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Acuna set to smash records this season

Outfielder hit 19 home runs in the second half
February 13, 2019

ATLANTA -- Those hoping to watch Ronald Acuña Jr. extend last season's incredible post-All-Star break production should remember that his pace would have equated to 45 homers and 33 stolen bases over 162 games.Nine different players have accounted for the 11 total 40/30 seasons in MLB history. Acuna's power and

ATLANTA -- Those hoping to watch Ronald Acuña Jr. extend last season's incredible post-All-Star break production should remember that his pace would have equated to 45 homers and 33 stolen bases over 162 games.
Nine different players have accounted for the 11 total 40/30 seasons in MLB history. Acuna's power and speed tools make him a possible -- and maybe in some eyes probable -- candidate to join Barry Bonds, Hank Aaron and the other members of this exclusive club. But before setting any immediate expectations for the upcoming season, it may be best to simply savor the chance to watch Acuna's progression toward potential greatness.
:: Spring Training coverage presented by Camping World ::
Acuna's MLB experience essentially consists of four months, 2 1/2 of which were stellar. Still, despite enduring a first half marred by a delayed debut and a left-knee injury, Acuna became the first player in MLB history to hit at least 25 homers with fewer than 500 at-bats at age 20 or younger.
"I don't know what that guy's ceiling is," Braves first baseman Freddie Freeman said. "He is special. He's going to be fun to watch. Just think if he didn't get hurt that month what his numbers might have been. It's going to be fun to watch him play every single day. I don't think you can really put a cap on his numbers if he stays healthy."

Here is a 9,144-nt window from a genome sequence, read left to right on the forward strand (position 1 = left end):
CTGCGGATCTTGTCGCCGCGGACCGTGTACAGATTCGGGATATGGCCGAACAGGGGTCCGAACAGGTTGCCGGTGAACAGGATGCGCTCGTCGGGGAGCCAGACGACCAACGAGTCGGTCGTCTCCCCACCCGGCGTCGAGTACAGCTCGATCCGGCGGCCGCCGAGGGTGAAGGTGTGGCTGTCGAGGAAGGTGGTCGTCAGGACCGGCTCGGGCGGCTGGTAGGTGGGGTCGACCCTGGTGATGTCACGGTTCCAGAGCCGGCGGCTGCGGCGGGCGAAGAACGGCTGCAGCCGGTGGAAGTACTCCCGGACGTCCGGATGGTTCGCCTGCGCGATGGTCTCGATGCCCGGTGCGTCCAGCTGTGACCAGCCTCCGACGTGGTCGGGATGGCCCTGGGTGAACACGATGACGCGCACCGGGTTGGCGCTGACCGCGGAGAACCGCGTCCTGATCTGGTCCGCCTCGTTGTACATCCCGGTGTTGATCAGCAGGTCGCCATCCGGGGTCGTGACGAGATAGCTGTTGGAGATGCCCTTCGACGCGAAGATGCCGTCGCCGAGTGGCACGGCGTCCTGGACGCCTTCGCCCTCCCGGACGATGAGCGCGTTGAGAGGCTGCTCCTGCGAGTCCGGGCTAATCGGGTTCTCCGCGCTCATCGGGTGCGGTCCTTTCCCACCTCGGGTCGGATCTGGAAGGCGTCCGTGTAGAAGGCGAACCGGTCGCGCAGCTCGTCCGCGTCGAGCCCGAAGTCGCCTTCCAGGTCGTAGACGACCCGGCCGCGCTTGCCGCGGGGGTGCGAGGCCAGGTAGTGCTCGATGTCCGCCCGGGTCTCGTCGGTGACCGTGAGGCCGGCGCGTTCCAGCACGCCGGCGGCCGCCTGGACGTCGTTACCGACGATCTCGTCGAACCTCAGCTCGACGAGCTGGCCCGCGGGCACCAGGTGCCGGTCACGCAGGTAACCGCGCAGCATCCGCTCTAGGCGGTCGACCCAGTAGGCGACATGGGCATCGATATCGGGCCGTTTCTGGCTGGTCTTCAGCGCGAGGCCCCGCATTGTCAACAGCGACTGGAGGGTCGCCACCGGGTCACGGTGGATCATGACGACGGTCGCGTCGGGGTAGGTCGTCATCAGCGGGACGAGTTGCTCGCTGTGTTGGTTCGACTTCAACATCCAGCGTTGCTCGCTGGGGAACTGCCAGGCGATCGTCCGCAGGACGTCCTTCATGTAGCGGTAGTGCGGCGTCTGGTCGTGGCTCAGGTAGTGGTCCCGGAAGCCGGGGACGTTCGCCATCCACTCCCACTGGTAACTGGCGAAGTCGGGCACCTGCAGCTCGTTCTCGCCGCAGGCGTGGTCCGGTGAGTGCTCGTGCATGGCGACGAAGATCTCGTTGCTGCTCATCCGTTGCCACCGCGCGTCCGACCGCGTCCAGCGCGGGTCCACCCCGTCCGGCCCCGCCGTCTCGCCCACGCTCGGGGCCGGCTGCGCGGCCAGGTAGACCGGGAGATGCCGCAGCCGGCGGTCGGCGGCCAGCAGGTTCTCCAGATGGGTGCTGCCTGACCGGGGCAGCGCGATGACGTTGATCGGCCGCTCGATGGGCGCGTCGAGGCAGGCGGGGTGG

Acuna became the seventh player in MLB history to hit .290 with 25-plus homers and a .900-plus OPS during his age-20 season. The other members of this club are Mel Ott (1929), Ted Williams (1939), Frank Robinson (1956), Al Kaline (1955) Alex Rodriguez (1996) and Mike Trout (2012).
Trout (+11) and Williams (+1) were the only members of this group to improve their OPS+ from their age-20 season to their age-21 season. Trout is the only member who improved his OPS (.963 in 2012 and .988 in '13) during the season that followed. But for the most part, the production of the players in this group remained rather consistent.
If Acuna were just to match last season's stats -- .292 batting average, 26 homers, .917 OPS -- he'd become the 11th player (or maybe one of 12, depending on Nationals outfielder Juan Soto's success) in history to hit. 290 with 25-plus homers and a .900-plus OPS in an age-21 season. But while a similar season would certainly be acceptable, it's hard to use last year's sample size to project what Acuna might do.

Acuna hit .249 with seven homers and a .742 OPS in 43 games before the All-Star break. His MLB debut was delayed until April 25 and he missed a month when he sprained his left anterior cruciate ligament on May 27. What had the makings to be a so-so season became a National League Rookie of the Year Award campaign after he hit .322 with 19 homers and a 1.028 OPS over the 68 games played after the break.
Acuna's incredible second-half tear was aided by the mechanical adjustments that focused on getting his hands away from his body. His power surge enabled him to join Orlando Cepeda, Eddie Mathews, Tony Conigliaro, Ott, Trout, Williams, Robinson, Rodriguez and Kaline as the only players to hit 25-plus homers during an age-20 season or younger.
The top four at-bats per home run ratios produced during these specific seasons belong to Ott (13.0), Robinson (15.1), Conigliaro (16.3), Acuna (16.7) and Rodriguez (16.7).

Based on last season's at-bats total (433), Acuna would have tallied 18 home runs with his mediocre first-half pace (24.1 AB/HR) and 31 homers with his second-half pace (13.9 AB/HR). Either result would have created reason to be excited about what he is capable of doing, this year and beyond.
"When you start at the bottom and you reach this point, there's no real reason to change," Acuna said. "Nothing about the process would make me feel I need to change anything about myself or the way I do things. I think with all the team's success, you just have to remind yourself to stay humble throughout the entire experience."